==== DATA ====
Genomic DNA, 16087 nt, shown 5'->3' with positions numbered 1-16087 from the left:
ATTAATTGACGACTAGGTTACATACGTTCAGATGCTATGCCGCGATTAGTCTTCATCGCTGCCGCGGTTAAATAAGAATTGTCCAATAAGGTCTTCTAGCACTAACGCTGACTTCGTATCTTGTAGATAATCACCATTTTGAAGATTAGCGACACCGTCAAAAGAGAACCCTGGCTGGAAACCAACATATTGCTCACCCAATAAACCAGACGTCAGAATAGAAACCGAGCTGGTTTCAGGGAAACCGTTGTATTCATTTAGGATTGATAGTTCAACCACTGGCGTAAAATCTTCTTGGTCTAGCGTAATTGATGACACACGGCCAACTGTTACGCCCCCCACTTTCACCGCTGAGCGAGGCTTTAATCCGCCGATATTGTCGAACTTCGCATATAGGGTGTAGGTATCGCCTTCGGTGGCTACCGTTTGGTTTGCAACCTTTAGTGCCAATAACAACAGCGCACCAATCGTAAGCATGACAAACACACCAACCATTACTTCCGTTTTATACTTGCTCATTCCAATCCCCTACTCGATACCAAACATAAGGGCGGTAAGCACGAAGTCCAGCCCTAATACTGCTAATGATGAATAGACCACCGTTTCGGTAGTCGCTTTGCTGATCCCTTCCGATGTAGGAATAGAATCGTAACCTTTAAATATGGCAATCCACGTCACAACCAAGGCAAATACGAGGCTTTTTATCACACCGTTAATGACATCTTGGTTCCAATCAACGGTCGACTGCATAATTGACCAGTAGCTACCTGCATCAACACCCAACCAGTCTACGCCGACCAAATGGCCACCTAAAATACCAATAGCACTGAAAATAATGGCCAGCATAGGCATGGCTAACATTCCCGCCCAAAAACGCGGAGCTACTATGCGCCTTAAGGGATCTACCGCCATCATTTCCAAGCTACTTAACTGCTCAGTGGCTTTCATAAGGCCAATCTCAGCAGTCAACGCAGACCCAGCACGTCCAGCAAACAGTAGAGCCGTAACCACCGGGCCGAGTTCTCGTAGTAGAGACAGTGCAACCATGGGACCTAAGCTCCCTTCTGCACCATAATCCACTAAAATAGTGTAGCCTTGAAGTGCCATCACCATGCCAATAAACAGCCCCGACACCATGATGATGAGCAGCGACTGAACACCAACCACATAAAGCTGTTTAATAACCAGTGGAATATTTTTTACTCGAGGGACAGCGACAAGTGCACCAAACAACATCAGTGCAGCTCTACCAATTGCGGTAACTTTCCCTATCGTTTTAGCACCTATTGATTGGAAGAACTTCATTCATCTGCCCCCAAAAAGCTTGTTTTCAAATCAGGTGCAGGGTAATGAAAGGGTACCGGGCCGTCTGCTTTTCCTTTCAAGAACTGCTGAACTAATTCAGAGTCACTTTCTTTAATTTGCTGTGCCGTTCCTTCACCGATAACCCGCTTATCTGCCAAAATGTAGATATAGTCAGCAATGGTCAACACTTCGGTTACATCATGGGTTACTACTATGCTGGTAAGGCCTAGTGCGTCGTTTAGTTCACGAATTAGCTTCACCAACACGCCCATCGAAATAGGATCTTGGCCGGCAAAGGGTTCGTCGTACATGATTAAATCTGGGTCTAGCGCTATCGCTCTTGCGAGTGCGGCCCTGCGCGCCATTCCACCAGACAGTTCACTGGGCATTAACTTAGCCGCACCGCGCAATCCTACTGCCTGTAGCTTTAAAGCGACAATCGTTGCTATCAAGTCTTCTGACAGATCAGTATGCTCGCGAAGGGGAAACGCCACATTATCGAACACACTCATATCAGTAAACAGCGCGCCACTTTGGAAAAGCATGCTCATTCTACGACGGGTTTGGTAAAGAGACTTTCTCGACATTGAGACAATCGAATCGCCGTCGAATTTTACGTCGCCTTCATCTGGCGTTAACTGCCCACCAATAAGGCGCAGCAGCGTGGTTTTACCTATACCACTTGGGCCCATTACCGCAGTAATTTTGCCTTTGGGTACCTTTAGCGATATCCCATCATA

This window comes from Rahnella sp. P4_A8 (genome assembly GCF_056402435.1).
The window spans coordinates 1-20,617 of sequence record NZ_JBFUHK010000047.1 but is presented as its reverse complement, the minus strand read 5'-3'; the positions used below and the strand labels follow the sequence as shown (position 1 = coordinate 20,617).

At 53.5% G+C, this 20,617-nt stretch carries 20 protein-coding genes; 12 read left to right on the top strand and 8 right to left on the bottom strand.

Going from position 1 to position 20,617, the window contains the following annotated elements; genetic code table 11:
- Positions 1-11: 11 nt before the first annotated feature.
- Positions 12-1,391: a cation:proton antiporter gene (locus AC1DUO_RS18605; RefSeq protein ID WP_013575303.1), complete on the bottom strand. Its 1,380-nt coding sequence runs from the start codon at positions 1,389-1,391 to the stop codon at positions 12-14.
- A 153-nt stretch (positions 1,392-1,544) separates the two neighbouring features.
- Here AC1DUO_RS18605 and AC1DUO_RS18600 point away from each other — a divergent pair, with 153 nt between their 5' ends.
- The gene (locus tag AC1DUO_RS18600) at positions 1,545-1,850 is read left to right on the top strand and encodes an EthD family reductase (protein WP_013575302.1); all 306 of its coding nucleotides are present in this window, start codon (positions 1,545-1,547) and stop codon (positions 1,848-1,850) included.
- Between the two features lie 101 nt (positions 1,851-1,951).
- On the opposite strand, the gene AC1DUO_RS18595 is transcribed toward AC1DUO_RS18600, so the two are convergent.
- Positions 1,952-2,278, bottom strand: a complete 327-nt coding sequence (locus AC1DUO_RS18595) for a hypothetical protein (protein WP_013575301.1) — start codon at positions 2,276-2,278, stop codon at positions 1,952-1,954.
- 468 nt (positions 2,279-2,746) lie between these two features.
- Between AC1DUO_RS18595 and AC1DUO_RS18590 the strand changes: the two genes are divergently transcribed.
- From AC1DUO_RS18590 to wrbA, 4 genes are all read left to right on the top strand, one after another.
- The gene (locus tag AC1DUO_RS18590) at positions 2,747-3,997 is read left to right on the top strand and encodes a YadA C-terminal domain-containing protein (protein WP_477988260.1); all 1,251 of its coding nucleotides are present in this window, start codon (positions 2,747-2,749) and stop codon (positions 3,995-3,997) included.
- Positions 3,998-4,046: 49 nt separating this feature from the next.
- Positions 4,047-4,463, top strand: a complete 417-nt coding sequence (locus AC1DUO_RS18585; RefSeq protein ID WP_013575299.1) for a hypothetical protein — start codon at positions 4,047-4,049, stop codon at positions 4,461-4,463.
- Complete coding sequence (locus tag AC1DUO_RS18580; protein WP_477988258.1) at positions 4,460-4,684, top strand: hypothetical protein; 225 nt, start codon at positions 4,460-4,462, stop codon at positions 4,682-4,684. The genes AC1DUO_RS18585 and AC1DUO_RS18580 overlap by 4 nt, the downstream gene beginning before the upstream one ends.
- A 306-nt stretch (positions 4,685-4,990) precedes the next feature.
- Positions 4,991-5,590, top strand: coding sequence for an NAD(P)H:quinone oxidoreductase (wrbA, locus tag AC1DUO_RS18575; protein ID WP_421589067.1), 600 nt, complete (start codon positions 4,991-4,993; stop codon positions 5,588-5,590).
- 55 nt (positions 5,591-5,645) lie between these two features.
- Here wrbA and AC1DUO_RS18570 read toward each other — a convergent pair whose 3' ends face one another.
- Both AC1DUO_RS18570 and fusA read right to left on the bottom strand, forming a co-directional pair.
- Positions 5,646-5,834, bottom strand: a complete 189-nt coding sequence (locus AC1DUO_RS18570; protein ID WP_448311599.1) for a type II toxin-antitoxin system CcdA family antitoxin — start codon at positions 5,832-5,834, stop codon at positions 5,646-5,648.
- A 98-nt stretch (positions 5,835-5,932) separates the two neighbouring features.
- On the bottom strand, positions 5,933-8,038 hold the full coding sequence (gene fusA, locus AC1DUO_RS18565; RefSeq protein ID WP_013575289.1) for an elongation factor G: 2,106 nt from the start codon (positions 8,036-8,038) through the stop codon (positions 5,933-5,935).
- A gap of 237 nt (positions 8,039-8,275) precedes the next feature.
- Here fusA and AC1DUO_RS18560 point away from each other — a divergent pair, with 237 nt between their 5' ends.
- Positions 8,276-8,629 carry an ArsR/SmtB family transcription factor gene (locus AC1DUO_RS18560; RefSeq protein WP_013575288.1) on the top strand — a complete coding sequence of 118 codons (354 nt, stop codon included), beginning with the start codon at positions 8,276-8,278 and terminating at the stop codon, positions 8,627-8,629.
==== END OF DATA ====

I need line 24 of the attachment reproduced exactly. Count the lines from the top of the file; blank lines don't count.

- 55 nt (positions 5,591-5,645) lie between these two features.